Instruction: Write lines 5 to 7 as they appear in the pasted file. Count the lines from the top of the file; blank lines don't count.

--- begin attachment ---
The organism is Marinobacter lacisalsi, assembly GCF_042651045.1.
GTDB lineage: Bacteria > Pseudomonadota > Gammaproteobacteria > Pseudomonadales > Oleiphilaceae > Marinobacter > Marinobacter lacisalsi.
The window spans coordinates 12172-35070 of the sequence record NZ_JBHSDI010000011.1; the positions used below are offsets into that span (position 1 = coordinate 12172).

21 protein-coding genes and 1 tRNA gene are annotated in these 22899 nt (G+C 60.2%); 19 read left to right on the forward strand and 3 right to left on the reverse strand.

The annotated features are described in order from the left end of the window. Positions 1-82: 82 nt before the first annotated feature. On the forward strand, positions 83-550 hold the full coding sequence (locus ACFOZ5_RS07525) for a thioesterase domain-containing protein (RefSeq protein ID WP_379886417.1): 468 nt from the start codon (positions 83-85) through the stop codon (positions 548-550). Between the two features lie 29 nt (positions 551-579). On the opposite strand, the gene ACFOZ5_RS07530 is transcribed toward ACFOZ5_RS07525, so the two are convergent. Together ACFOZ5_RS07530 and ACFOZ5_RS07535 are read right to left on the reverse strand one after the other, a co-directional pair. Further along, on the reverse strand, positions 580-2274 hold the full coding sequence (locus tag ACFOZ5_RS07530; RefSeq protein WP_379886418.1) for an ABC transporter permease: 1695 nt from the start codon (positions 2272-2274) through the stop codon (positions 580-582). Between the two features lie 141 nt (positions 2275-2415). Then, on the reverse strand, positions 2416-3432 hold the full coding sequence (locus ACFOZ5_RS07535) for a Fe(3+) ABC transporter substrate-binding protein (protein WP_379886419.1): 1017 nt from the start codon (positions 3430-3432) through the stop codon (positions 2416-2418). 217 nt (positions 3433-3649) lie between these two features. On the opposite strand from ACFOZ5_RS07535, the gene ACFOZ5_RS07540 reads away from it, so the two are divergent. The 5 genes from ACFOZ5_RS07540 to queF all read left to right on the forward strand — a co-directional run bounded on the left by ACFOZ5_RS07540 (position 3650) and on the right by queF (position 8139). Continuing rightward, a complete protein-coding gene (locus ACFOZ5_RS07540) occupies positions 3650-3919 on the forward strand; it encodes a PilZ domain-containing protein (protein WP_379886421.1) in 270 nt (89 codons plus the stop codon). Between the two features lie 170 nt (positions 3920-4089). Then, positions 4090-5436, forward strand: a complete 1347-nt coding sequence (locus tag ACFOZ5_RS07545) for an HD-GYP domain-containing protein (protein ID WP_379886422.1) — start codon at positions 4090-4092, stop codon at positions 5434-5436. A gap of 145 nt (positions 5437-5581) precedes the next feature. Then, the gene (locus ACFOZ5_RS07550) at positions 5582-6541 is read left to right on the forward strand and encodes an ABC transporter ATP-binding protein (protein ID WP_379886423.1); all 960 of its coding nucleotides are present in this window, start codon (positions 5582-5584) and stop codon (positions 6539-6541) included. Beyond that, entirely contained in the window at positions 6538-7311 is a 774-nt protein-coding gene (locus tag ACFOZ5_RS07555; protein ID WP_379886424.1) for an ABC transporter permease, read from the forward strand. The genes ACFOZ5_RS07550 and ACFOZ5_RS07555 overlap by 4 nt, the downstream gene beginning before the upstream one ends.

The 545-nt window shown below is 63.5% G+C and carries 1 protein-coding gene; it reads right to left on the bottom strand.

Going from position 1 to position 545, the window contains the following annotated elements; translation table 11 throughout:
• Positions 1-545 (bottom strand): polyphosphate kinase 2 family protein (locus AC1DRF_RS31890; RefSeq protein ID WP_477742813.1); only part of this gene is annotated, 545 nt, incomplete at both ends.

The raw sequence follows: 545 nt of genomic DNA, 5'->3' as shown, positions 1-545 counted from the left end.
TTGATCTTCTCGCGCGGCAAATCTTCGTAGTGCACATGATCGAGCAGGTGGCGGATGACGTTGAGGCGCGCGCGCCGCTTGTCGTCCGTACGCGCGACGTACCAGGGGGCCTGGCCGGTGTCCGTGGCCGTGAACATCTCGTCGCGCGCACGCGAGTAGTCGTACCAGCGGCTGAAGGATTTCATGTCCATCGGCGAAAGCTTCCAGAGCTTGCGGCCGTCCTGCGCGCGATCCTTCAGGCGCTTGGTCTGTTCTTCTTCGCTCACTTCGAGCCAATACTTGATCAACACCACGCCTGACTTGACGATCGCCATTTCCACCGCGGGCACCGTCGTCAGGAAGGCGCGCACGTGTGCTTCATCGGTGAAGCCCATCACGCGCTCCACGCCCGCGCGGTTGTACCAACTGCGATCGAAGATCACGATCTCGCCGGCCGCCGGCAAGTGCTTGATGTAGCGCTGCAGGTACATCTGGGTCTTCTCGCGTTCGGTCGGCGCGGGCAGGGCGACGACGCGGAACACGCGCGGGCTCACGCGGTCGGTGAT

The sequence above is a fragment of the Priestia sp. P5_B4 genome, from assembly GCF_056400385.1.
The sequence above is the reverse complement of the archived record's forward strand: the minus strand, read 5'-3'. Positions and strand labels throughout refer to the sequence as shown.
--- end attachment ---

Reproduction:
The annotated features are described in order from the left end of the window. Positions 1-82: 82 nt before the first annotated feature. On the forward strand, positions 83-550 hold the full coding sequence (locus ACFOZ5_RS07525) for a thioesterase domain-containing protein (RefSeq protein ID WP_379886417.1): 468 nt from the start codon (positions 83-85) through the stop codon (positions 548-550). Between the two features lie 29 nt (positions 551-579). On the opposite strand, the gene ACFOZ5_RS07530 is transcribed toward ACFOZ5_RS07525, so the two are convergent. Together ACFOZ5_RS07530 and ACFOZ5_RS07535 are read right to left on the reverse strand one after the other, a co-directional pair. Further along, on the reverse strand, positions 580-2274 hold the full coding sequence (locus tag ACFOZ5_RS07530; RefSeq protein WP_379886418.1) for an ABC transporter permease: 1695 nt from the start codon (positions 2272-2274) through the stop codon (positions 580-582). Between the two features lie 141 nt (positions 2275-2415). Then, on the reverse strand, positions 2416-3432 hold the full coding sequence (locus ACFOZ5_RS07535) for a Fe(3+) ABC transporter substrate-binding protein (protein WP_379886419.1): 1017 nt from the start codon (positions 3430-3432) through the stop codon (positions 2416-2418). 217 nt (positions 3433-3649) lie between these two features. On the opposite strand from ACFOZ5_RS07535, the gene ACFOZ5_RS07540 reads away from it, so the two are divergent. The 5 genes from ACFOZ5_RS07540 to queF all read left to right on the forward strand — a co-directional run bounded on the left by ACFOZ5_RS07540 (position 3650) and on the right by queF (position 8139). Continuing rightward, a complete protein-coding gene (locus ACFOZ5_RS07540) occupies positions 3650-3919 on the forward strand; it encodes a PilZ domain-containing protein (protein WP_379886421.1) in 270 nt (89 codons plus the stop codon). Between the two features lie 170 nt (positions 3920-4089). Then, positions 4090-5436, forward strand: a complete 1347-nt coding sequence (locus tag ACFOZ5_RS07545) for an HD-GYP domain-containing protein (protein ID WP_379886422.1) — start codon at positions 4090-4092, stop codon at positions 5434-5436. A gap of 145 nt (positions 5437-5581) precedes the next feature. Then, the gene (locus ACFOZ5_RS07550) at positions 5582-6541 is read left to right on the forward strand and encodes an ABC transporter ATP-binding protein (protein ID WP_379886423.1); all 960 of its coding nucleotides are present in this window, start codon (positions 5582-5584) and stop codon (positions 6539-6541) included. Beyond that, entirely contained in the window at positions 6538-7311 is a 774-nt protein-coding gene (locus tag ACFOZ5_RS07555; protein ID WP_379886424.1) for an ABC transporter permease, read from the forward strand. The genes ACFOZ5_RS07550 and ACFOZ5_RS07555 overlap by 4 nt, the downstream gene beginning before the upstream one ends.

The 545-nt window shown below is 63.5% G+C and carries 1 protein-coding gene; it reads right to left on the bottom strand.

Going from position 1 to position 545, the window contains the following annotated elements; translation table 11 throughout: